This is as close as you will probably ever get to the heart of a Jehovah’s Witness (unless you are a Jehovah’s Witness yourself). Apostasy offers the opportunity to wear the trousers and the shoes of a Jehovah’s Witness mother as she is forced decide between her faith and her daughters. Sounds clichéd? Well, it isn’t. The realistic and non-judgemental tone of Dan Kokotajlo’s first feature film ensures for a heart wrenching ride entirely devoid of stereotypes. It’s sobering and enlightening without resorting to saccharine and exploitative devices. The British director is a defector of the Christian sect himself, so this is undoubtedly also a very personal endeavour.
Ivanna (Siobhan Finneran, whose performance must be strongly commended) and her two daughters Luisa (Sacha Parkinson) and Alex (Molly Wright) live somewhere in suburban Manchester, and they are devout Jehovah’s Witnesses, bonded by “The Truth”. Being a Jehovah Witness means that you are entirely devout to your faith. There is no in-between.
The religion demands integral adherence to its principles, which includes the virtual disconnection to those unfamiliar with “The Truth” (their doctrine), and also the prohibition of blood transfusion. The problem is that Alex is anaemic and requires a transfusion, while Luisa becomes infatuated with a non-believer. Will Ivanna end up on her own, or are there ways of reconciling her strict faith with the “tragic” predicament of the two young girls?
Made on a budget of just £500,000, Apostasy is an extremely austere film, and not just in the financial sense. The tone is extremely somber, harsh and stern. The performances are stoical, the camera movements are scarce and sparse. The locations are bleak and soulless, including the church on a desolate roadside, persistently filmed from exactly the same angle. This is by no means a criticism of the film. This is a very conscious and appropriate creative choice. Apostasy is a masterpiece of acerbity and austerity. Dan Kokotajlo feels like some sort of British version of Austrian filmmaker Ulrich Seidl – minus the sexually deviant element. To me, this is no mean feat: Seidl is the most important living movie director in the world.
One of the moments in the film a lot of people might recognise is when the two girls wear a hijab and knock at the neighbours’ door speaking Urdu, having somehow found out that they come from Pakistan. Proselytism is key to the survival of Jehovah’s Witnesses, and so followers are constantly in the active search of new converts. Who hasn’t had a Jehovah Witness knocking on their door on a Sunday morning? I remember when they came to my place a few years ago preaching about paradise and eternal life in broken Portuguese. Somehow (and only Jehovah knows how) they found out that I come from Brazil, and wanted to seduce me into their cult by speaking my mother tongue.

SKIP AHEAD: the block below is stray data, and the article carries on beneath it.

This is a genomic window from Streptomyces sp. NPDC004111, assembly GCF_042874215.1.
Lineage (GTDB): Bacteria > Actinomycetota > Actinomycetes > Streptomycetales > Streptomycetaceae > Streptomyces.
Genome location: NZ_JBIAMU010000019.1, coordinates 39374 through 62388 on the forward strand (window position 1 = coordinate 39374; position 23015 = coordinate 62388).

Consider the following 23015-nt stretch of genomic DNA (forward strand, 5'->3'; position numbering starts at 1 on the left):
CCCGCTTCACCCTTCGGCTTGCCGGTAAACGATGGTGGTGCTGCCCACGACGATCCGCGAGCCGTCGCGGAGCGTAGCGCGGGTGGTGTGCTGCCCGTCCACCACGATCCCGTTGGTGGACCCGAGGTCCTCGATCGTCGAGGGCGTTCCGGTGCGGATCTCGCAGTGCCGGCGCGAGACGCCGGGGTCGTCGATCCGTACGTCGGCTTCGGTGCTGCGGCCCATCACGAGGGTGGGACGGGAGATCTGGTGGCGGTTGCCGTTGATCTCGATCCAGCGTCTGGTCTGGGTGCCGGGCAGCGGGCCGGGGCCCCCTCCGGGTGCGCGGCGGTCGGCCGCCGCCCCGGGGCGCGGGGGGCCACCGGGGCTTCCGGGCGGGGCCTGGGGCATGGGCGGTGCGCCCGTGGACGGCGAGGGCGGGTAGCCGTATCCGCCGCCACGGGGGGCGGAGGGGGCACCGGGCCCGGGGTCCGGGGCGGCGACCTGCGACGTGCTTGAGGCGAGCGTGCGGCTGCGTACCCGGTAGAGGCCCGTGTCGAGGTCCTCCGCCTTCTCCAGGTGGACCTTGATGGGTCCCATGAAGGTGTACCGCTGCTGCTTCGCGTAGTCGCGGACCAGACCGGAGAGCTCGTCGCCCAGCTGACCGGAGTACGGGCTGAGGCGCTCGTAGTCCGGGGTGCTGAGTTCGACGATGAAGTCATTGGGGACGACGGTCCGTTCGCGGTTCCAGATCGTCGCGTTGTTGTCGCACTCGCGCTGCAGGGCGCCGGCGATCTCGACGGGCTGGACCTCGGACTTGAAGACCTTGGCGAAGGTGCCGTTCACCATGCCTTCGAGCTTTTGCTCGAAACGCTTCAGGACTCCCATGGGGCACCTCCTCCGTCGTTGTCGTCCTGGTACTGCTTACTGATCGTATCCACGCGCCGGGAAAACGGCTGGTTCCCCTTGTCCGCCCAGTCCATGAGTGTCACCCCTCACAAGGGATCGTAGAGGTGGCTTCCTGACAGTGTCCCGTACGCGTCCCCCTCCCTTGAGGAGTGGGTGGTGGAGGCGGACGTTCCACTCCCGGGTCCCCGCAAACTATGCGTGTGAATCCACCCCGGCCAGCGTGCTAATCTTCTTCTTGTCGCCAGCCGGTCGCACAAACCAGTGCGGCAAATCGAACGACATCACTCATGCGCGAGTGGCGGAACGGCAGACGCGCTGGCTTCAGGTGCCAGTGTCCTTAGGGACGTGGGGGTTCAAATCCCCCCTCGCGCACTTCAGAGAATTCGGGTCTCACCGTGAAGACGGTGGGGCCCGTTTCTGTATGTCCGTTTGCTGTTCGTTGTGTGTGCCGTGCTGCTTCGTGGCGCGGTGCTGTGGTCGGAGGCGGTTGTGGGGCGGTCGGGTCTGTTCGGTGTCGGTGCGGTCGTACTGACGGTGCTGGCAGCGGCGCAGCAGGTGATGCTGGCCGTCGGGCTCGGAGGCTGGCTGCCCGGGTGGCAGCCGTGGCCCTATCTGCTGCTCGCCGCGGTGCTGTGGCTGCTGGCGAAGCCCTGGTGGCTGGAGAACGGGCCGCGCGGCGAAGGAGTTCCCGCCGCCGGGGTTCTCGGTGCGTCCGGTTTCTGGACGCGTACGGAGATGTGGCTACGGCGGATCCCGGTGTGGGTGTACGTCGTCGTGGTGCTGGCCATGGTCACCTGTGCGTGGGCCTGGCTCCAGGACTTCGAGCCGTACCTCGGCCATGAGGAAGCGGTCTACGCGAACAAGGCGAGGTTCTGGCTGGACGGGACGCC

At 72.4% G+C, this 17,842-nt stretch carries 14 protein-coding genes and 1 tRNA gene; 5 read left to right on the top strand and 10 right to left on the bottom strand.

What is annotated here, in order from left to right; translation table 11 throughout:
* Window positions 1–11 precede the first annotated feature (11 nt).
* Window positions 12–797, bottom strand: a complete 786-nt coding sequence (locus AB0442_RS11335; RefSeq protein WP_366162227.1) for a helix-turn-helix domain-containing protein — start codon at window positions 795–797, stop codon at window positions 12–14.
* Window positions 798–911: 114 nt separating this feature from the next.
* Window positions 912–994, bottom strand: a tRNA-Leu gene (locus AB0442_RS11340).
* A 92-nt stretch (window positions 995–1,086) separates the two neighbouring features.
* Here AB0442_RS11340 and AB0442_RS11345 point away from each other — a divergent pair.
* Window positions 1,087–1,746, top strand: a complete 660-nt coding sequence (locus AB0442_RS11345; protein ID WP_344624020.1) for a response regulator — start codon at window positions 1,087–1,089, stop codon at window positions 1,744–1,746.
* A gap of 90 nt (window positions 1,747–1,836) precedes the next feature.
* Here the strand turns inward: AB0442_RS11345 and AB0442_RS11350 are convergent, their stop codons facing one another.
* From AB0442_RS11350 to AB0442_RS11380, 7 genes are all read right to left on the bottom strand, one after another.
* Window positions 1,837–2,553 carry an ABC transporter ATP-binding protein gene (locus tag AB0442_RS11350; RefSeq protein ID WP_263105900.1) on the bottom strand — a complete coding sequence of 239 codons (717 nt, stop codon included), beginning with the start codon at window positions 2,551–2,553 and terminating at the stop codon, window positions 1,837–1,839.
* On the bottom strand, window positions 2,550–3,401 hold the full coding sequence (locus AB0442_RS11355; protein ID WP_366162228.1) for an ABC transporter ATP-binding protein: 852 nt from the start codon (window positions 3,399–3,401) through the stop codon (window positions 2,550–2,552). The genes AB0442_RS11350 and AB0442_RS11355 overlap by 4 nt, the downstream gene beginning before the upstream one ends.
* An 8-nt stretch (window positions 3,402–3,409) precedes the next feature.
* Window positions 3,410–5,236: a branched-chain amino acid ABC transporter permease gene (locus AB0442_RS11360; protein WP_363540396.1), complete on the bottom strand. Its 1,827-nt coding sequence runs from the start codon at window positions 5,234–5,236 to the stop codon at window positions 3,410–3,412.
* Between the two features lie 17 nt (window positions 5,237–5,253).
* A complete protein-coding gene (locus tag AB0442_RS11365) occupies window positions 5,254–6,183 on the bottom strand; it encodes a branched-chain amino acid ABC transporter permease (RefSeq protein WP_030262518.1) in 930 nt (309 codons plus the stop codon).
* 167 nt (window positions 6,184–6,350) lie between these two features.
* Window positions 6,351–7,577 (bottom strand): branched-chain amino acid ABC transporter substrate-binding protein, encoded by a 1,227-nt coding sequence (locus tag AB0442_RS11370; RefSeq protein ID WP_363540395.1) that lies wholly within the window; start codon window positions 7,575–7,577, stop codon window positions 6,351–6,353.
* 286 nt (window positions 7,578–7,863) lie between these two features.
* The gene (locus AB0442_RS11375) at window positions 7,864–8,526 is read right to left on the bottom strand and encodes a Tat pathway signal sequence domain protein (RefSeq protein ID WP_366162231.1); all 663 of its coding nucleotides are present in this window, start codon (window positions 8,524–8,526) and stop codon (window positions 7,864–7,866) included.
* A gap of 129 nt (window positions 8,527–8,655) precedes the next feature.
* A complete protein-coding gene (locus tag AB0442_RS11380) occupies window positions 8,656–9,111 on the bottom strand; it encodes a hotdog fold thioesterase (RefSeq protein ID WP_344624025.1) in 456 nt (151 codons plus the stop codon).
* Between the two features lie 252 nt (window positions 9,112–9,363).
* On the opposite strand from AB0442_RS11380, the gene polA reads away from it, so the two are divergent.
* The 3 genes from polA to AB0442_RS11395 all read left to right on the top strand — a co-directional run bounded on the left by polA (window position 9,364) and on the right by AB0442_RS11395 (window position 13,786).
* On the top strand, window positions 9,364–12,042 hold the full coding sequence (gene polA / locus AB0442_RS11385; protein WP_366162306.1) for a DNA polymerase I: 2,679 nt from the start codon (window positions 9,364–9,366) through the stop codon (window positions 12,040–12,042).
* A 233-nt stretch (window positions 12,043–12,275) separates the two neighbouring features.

The film also includes many nuggets of knowledge about the ultra insular religion, which also makes it for very informative viewing. You will learn that Jesus was killed on an upright wooden stick, making the cross a pagan symbol, that eternal life and paradise are only available to those who follows “The Truth”, and that Disfellowshipment is synonymous with immediate and total rupture with followers. The preachers (known as “Elders”, and always male) chastise followers for voicing own opinions. The “New System” is depicted in a puerile television representation, which brings Ivanna to tears: jolly people mingle with animals in verdant hills, just like the images you might recognise from brochures.
Apostasy is out in cinemas across the UK on Friday, July 27th. Not to be missed – whether you are profoundly religious or a staunch sceptic like myself. This is universal cinema at its best.
Another film about Jehovah Witness faith and blood transfusion is coming up in September. Stay tuned for our dirty review of Children Act (Richard Eyre), starring Emma Thompson.